The Nintendo brand is one that will mean many different things depending on who you ask, be it an older gamer with a long history attached to the company, or someone in Nintendo’s younger audience.
Many of us have grown up with Nintendo and you’ll be hard pressed to find anyone who can’t at least vaguely picture the household names of Mario and Luigi, Zelda and Link, Samus, Star Fox and many others.
As the nostalgia touched of us grow older however, people are beginning to ask the question of Nintendo’s adaptability in recent years, as the company seems to go through phases of success and failure as consistently as the tide. The Wii U of this generation has struggled since release to compete, and since Sony and Microsoft began to hit their stride with the PS4 and Xbox One, Nintendo has firmly fallen into an entirely separate category of thought, inhabiting a unique space in the market.
So the question becomes whether or not Nintendo needs to consider some change. Should they expand as that original audience grows older, or stick to a younger age group? No one can deny that Nintendo is, and always has been, its own entity. For better or worse they stand firm with their beloved franchises and continue to grow their specialized brand of Nintendo itself. Nor can anyone deny that while maybe not all critical successes, it’s difficult to not enjoy most of their video game titles.
Nintendo are notorious for keeping to their own schedule, within reason, but doing this lets them regularly deliver solid titles year round. For fans and those with at least a passing interest alike, it’s rare for someone to flat out not enjoy picking up any given Mario or Zelda title in circulation.
What people do have to wonder though is whether or not Nintendo’s stubborn approach to change has begun to pull them back.
While it’s honestly quite admirable for Nintendo to experiment with its approach to video games the way it has, such as the Wii and Wii U, handhelds like the 3DS and motion controls, these aren’t all successes. To be fair it’s rare for any company these days to truly experiment on something new and take that gamble, but whether or not it pays off in the long run Nintendo rarely evolves its brand past the Mario and Zelda guys.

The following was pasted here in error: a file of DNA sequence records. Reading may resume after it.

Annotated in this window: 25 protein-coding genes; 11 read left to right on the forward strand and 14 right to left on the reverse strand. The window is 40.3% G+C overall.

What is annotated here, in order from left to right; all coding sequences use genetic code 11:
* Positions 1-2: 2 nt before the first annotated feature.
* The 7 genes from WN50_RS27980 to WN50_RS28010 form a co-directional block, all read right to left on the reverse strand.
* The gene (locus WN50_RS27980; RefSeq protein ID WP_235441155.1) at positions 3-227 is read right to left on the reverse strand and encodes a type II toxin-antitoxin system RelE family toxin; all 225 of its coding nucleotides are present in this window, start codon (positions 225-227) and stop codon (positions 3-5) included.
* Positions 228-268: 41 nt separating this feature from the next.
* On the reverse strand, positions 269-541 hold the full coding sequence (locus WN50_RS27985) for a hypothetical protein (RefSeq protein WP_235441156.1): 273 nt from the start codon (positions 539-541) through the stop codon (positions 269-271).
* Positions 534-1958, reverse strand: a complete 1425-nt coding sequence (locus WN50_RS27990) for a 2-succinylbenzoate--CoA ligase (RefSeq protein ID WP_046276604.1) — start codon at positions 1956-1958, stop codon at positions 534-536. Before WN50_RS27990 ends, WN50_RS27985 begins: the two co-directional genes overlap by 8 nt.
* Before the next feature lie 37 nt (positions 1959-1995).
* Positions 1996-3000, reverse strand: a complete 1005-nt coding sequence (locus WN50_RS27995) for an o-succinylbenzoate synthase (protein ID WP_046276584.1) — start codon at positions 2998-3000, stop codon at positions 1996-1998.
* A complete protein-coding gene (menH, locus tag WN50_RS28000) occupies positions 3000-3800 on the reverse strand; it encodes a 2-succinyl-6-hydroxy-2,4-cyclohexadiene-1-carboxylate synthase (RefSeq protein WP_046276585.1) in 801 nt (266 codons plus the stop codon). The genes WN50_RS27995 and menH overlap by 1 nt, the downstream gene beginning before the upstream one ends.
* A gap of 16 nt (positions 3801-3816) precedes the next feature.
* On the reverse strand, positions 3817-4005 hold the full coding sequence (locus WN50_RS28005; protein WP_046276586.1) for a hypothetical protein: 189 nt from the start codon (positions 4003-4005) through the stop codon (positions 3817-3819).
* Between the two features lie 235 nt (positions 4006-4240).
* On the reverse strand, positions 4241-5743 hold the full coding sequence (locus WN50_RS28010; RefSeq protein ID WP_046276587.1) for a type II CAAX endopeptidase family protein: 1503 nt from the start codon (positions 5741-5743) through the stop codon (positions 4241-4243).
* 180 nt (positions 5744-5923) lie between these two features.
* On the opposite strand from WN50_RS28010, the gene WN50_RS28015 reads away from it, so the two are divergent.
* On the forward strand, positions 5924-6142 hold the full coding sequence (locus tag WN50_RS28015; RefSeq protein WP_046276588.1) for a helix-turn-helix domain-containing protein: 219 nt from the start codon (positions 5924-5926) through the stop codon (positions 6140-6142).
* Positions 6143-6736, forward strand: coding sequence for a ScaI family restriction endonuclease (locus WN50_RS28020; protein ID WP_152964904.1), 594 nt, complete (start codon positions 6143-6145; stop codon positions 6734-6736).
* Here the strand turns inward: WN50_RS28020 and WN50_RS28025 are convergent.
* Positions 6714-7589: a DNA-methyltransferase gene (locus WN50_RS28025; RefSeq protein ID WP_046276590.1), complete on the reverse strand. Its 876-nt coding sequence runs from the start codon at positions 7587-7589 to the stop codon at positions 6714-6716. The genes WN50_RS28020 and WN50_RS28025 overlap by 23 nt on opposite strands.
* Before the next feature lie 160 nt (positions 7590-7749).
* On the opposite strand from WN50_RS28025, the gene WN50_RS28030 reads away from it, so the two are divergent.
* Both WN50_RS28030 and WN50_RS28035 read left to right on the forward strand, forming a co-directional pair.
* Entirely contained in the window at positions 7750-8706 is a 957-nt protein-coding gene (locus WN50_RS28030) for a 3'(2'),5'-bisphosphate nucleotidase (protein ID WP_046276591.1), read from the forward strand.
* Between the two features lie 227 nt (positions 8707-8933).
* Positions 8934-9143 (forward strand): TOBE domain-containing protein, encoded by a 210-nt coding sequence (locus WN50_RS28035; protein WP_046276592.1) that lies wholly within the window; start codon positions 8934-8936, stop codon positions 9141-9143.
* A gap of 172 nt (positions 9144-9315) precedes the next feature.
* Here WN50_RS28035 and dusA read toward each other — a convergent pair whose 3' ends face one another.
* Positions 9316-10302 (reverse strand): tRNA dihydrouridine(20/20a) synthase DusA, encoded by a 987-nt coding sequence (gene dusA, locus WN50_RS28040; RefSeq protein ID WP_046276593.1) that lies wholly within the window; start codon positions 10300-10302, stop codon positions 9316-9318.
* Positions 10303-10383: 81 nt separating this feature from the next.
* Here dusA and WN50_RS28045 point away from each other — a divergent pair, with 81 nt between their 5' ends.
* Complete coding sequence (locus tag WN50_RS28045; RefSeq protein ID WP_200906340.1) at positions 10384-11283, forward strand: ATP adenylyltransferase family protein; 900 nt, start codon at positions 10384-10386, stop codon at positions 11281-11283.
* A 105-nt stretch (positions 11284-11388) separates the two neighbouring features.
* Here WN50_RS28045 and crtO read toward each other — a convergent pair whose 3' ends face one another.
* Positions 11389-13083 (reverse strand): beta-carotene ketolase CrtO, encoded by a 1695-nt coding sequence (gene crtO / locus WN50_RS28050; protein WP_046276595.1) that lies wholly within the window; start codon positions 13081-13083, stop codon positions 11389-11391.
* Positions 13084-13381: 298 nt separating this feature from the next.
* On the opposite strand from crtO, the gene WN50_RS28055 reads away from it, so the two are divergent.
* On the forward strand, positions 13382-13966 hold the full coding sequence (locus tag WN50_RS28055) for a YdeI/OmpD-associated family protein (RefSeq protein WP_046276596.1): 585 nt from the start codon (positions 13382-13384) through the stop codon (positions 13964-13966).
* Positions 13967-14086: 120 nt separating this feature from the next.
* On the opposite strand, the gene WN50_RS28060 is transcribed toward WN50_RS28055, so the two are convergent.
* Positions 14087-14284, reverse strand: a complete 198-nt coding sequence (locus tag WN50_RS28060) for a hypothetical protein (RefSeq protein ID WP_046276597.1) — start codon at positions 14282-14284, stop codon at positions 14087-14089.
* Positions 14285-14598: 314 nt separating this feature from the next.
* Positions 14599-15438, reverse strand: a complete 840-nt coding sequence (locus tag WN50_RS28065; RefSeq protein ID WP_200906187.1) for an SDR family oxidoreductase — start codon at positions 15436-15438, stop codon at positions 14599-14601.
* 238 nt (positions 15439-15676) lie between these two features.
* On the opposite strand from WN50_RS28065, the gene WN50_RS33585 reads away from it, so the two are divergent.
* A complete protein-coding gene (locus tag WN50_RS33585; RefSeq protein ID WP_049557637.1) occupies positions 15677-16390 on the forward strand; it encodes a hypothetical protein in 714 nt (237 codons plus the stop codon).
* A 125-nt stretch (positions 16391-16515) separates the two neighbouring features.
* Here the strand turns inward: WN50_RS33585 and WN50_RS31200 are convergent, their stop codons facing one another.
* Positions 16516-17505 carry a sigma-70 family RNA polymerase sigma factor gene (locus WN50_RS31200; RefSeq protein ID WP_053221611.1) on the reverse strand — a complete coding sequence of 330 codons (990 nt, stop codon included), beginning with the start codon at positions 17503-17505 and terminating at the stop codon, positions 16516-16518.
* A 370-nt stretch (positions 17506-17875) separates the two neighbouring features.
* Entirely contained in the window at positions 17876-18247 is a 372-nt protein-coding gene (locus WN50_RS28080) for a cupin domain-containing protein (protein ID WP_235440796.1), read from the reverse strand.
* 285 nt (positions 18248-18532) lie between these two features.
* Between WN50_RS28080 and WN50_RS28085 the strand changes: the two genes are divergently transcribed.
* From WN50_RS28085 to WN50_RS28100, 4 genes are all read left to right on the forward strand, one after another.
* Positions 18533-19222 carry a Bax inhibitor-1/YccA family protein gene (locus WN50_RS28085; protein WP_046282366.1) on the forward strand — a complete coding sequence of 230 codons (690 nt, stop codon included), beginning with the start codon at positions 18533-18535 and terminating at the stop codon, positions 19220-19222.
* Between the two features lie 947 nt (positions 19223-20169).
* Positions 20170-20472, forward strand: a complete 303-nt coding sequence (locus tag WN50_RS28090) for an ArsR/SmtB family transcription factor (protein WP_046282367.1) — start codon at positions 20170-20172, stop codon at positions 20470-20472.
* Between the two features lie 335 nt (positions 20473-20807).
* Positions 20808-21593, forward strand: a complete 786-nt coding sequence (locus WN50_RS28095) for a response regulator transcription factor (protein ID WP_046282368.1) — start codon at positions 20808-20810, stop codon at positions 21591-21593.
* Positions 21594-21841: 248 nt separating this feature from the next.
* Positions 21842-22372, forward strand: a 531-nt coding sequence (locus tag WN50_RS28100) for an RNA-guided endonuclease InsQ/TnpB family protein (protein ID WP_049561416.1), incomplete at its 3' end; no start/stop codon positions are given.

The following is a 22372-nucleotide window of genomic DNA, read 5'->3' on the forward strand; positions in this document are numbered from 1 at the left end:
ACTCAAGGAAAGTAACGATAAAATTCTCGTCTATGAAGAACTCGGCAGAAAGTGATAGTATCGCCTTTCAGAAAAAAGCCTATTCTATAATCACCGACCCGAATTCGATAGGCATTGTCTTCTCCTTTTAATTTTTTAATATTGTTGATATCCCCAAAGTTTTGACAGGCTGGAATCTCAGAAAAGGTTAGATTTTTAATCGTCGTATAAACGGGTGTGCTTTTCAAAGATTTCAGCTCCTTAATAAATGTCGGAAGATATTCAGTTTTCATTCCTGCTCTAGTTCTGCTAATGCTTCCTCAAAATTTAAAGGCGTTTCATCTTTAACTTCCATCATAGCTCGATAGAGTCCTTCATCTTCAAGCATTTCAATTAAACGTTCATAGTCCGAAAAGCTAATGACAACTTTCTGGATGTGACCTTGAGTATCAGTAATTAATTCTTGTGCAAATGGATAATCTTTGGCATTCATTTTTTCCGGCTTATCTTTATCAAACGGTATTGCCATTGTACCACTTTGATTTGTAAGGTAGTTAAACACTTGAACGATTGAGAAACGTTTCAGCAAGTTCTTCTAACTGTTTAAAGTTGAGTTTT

More recent titles such as Bayonetta, Splatoon, and to a lesser extend Captain Toad, becoming Nintendo brand prove that they can step out once and awhile and actually deliver a critical new IP. Splatoon alone proves that spreading their wings in the past has been met with a fervor of success, one that all ages got behind as an all-inclusive third person shooter of all things with squids and ink guns.
This is to say nothing of the wealth of older games many a fan would love to return to on newer consoles, only to have to repurchase what’s available again, or simply return to an older system. I understand this isn’t a problem unique to Nintendo, but when older fans look at their existing collection and look to another new console that puts out a small handful of heavy hitters, more and more are just not bothering. This is largely why the Wii U sales took such a hit, because other than the hardcore fans and younger generation, they struggle to create enough gravitational pull towards another generation of gaming system when the new selection is just a small selection of exactly what people come for, the amazing video games.
This is on top of the many strange choices Nintendo has made with motion controls and other console gimmicks, I’m not saying you need to kill the creativity or experimentation, but just don’t forget some people ultimately won’t care for flailing around with the controller, and just want to sit down and play the game.
At the end of the day I don’t see the brand actually dying anytime soon, at least the company and brand as it exists, but they have arrived at something of a crossroads. Either stick to what it’s been doing all this time and focus on the franchises that are household names, or trying expanding themselves with new IP’s and some more inclusivity.
Adults and children alike can enjoy Nintendo equally nine times out of ten, that’s part of the magic, but there’s nothing stopping them from creating more experiences to cater for its huge and varied audience. Bayonetta and Splatoon both made their place onto the Wii U with great success, it would be nice to see even more reasons for people to buy the new NX console when it arrives.